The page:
A tank, a nazi and a dead horse walk into a bar...

Much like a tasty burger, the mark of a good, if not great, film is that you are still thinking about it days later.David Aker’s ‘Fury’ is one tasty addition to the World War II genre that has been rumbling around my head like the tanks it portrays for the better part of a week.

I should quickly point out that this is not one of those kids movies with anthropomorphised talking tanks. Quite the opposite. Kids in this film are  either dead or killing. This is a dark and grizzly portrayal of war and its participants( as opposed to all those sunny, romantic comedy ones).

Watching this movie, I realised how drawn I am to war stories. Perhaps it was because in Yr12 Media Studies, ‘Saving Private Ryan’ was the text I had to study and so I really only know how to critically dissect something with Nazis, Dead Horses and muddy European towns. 

‘Fury’ has all of the above required elements which makes me qualified to discuss why I found the movie so good. Where ‘Saving Private Ryan’ showed the Allies/American soldiers as clean cut heroes, the troops on the good tank Fury are a little more grey. In some scenes that crosses into disturbing (see the meal scene, held in an apartment of a German mother and daughter post-battle), but overall these characters seem more flawed and in-turn human. 

Why is this important? There are strong religious undertones running throughout this film that talks to a bunch of men needing redemption from something, at times fighting for it. Spielberg’s ‘Saving Private Ryan’ portrayed his men as sacrificial saints, but Aker’s story asks “if these are the extremes that men are capable of, then can anyone be saved, can any be redeemed?”

Brad Pitt is in top form in this one, using his eyebrows where lesser actors would use words. At 51 he is cut like a piece of aged parmesan, in one scene showing off a six-pack that would have a vagrant wrapping it up in a brown paper bag and drinking it under a statue in the park.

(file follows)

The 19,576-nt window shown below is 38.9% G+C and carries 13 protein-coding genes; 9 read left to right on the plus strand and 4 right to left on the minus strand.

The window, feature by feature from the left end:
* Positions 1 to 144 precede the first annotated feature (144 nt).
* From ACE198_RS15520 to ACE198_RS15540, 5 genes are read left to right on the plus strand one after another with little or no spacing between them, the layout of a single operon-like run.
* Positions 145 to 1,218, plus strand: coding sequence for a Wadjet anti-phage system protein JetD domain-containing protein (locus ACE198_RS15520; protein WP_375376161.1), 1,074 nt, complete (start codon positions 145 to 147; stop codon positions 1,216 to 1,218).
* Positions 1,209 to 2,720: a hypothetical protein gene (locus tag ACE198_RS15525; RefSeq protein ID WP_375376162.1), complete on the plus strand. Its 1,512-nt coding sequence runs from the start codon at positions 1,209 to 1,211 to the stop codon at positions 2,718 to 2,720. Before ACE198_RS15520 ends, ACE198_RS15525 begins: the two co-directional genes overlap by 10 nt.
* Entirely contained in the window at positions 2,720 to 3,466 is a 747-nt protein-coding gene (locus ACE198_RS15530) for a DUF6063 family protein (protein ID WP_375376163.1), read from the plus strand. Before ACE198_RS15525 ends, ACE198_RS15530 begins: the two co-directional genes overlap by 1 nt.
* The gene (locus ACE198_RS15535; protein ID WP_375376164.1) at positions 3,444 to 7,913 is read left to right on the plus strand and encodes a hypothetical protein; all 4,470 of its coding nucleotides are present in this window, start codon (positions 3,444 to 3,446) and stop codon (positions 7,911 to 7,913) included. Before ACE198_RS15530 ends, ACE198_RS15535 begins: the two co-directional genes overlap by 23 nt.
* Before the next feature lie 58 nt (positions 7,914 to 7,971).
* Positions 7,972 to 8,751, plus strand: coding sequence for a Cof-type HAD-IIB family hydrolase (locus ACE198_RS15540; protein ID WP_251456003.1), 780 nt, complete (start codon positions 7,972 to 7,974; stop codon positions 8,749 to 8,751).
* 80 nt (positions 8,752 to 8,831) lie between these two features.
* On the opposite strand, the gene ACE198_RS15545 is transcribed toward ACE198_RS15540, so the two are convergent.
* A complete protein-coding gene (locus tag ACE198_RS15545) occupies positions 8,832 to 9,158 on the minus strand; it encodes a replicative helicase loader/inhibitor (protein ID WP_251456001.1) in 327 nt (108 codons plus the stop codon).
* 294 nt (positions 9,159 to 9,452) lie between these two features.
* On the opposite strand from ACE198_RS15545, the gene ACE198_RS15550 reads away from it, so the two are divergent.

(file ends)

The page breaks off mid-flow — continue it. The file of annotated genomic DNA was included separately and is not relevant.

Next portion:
He plays Wardaddy, the Sergeant of the tank, leading a bunch of soldier archetypes. There is the hick from the south, the ethnic minority (latino in this instance), the religious guy and the newbie. While most of the story plays off the dynamic of hardened Wardaddy Pitt and pacifist new guy, the really interesting portrayal is Shia Lebeouf (Running for your life from Shia Lebeouf!! Google it) as religious guy. 

What I like is that Aker, reportedly a man of faith himself, has delivered up a Christian character that is actually human. Here is a guy who is far from perfect, often swearing, easily angered, prone to violence and rage, with a coherent and articulate grasp on the concept of saving grace and an appreciation for the bible as God’s word. Not perfect, just forgiven.

Ultimately ‘Fury' resonated with me for its humanity, particularly its portrayal of masculinity. The men in this film were capable of bravery and selfish violence, love and rage, despair and hope. I think the thing that is strangely captivating about war is that it is an extreme test of a man’s character, beliefs and resilience.

This gives the war film huge potential to be something more than action fuelled entertainment or a historical reenactment. For this reason, directors will continue to flock to the genre in search of Oscars, acclaim and the chance to get production budget spent on dead horses.